Lab Manager
News
Magazine
Management
Products
Industries
Events

A Cereal Survives Heat and Drought

Pearl millet genome sequence provides a resource to improve agronomic traits in extreme environments

By

Harvest of pearl millet. Photo Copyright: ICRISAT

An international consortium under the lead of the non-profit organization International Crops Research Institute for the Semi-Arid Tropics (ICRISAT) and including the participation of a research team led by the system biologist Wolfram Weckwerth has published the genome sequence of Pearl millet, a drought resistant crop plant most important in arid regions in Africa and Asia. This so-called C4 plant is especially important to small and medium farmers who grow the plant without larger irrigation. Peal millet delivers a good harvest index under drought and heat conditions when rice, maize, or wheat no longer produce any grains.

Plant diversity and adaptation to different climatic conditions—especially important in the era of global climate change—is synonymous for the concept of natural and genetic diversity. Research tackling this natural genetic variation and the corresponding biodiversity provides one of the largest treasures of mankind. This exact genetic variation of plant families, plant genera, and even within one plant species is the key to cope with global climate change and dramatic consequences for agriculture. For the purpose of sustainable research, breeding and protecting genetic diversity, especially of crop plants, many public non-profit research organizations have formed under the umbrella of CGIAR and are active in research and building non-profit biobanks. ICRISAT is the Indian pendant of the famous CIMMYT which started in the 60s to distribute disease resistant wheat varieties to poor farmers in developing countries.

Pearl millet (Cenchrus americanus 72 (L.) Morrone synonymous for Pennisetum glaucum) is a staple food plant in arid and semi-arid regions of Africa, India, and Asia. This so-called C4 plant shows high resistance to drought stress but the molecular mechanisms behind this are unknown. "The first steps to elucidate molecular mechanisms in any organism from plants to animals to microbes is to sequence and analyze their genome, proteome, and metabolome," says Weckwerth, head of the Department of Ecogenomics and Systems Biology and Chair of the Vienna Metabolomics Center of the University of Vienna. An international consortium (http://ceg.icrisat.org/ipmgsc/) with participation of the University of Vienna has now sequenced the genome of pearl millet as well as 994 further breeding lines and wildtypes to reveal molecular properties hinting at drought resistance mechanisms on a genome basis. "Furthermore, this study provides the basis for marker-selected breeding studies," says the coordinator of the genome project, Rajeev Varshney.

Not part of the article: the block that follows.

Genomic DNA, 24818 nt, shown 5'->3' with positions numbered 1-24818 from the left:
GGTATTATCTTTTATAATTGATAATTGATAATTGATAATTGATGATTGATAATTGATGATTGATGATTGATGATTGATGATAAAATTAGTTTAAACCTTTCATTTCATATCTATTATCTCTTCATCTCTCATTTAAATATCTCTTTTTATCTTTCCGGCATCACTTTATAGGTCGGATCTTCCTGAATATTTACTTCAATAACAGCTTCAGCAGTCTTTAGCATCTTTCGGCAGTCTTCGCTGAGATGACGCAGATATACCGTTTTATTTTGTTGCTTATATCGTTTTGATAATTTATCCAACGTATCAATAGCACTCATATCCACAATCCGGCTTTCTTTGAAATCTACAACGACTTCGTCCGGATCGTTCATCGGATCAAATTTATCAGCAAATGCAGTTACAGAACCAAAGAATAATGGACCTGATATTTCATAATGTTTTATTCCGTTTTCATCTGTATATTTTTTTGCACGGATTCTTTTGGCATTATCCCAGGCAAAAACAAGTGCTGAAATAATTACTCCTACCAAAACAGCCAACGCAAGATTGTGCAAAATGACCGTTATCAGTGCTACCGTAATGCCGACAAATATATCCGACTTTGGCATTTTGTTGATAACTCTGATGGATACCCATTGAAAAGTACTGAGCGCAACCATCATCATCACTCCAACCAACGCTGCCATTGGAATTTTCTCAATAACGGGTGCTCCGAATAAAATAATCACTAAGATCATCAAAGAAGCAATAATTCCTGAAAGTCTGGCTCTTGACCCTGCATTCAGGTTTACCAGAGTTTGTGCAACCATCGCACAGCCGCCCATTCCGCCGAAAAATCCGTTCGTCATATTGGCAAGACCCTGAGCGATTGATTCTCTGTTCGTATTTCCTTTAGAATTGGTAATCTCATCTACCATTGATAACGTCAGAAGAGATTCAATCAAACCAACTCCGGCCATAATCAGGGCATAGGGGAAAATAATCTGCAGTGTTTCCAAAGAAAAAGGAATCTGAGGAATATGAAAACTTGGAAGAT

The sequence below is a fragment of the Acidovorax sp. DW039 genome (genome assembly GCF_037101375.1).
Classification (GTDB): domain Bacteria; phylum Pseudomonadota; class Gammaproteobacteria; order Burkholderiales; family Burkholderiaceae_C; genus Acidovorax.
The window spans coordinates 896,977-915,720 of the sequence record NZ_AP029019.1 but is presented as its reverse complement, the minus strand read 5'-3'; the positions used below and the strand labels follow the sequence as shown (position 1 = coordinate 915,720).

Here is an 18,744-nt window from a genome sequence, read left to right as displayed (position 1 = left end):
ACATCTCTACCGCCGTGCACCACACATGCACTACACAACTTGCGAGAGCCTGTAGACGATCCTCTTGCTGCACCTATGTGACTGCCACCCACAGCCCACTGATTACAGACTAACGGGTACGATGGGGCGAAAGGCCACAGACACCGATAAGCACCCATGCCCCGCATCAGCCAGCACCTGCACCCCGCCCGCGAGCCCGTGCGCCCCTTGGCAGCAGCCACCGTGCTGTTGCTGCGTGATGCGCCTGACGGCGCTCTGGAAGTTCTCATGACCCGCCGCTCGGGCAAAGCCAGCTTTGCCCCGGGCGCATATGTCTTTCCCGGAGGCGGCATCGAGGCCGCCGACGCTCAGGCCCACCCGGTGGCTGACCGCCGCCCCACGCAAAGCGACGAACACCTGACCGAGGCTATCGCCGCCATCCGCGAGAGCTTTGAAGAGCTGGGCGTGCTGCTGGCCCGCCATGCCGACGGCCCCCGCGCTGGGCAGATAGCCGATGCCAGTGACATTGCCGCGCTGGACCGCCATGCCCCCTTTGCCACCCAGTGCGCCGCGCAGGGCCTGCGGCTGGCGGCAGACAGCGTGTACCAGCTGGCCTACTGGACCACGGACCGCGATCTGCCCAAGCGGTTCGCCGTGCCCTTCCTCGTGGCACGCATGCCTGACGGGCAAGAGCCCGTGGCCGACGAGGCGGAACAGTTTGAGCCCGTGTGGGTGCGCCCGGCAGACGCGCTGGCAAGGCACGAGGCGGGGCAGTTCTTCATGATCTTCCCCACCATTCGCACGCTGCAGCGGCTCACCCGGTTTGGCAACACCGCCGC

In a related study, Arindam Ghatak, Palak Chaturvedi, Weckwerth, and other team members investigated the drought resistance of pearl millet with respect to metabolism and proteome changes. From these studies, the first molecular-physiological hypotheses were derived as to how the plant can adapt to water deficiency and heat and at the same time keep a reasonable harvest index. The initial genomic information of pearl millet was essential for these studies.

Publication in "Nature Biotechnology"
International Pearl millet genome consortium (2017) Pearl millet genome sequence provides a resource to improve agronomic traits in arid environments
Nature Biotechnology 
DOI: 10.1038/nbt.3943

Publication in "Journal of Proteomics"
Ghatak, A., Chaturvedi, P., Nagler, M., Roustan, V., Lyon, D., Bachmann, G., Postl, W., Schrofl, A., Desai, N., Varshney, R. K.,Weckwerth, W. (2016). Comprehensive tissue-specific proteome analysis of drought stress responses in Pennisetum glaucum (L.) R. Br. (Pearl millet). J Proteomics 143, 122-35.
DOI: 10.1016/j.jprot.2016.02.032

Categories: News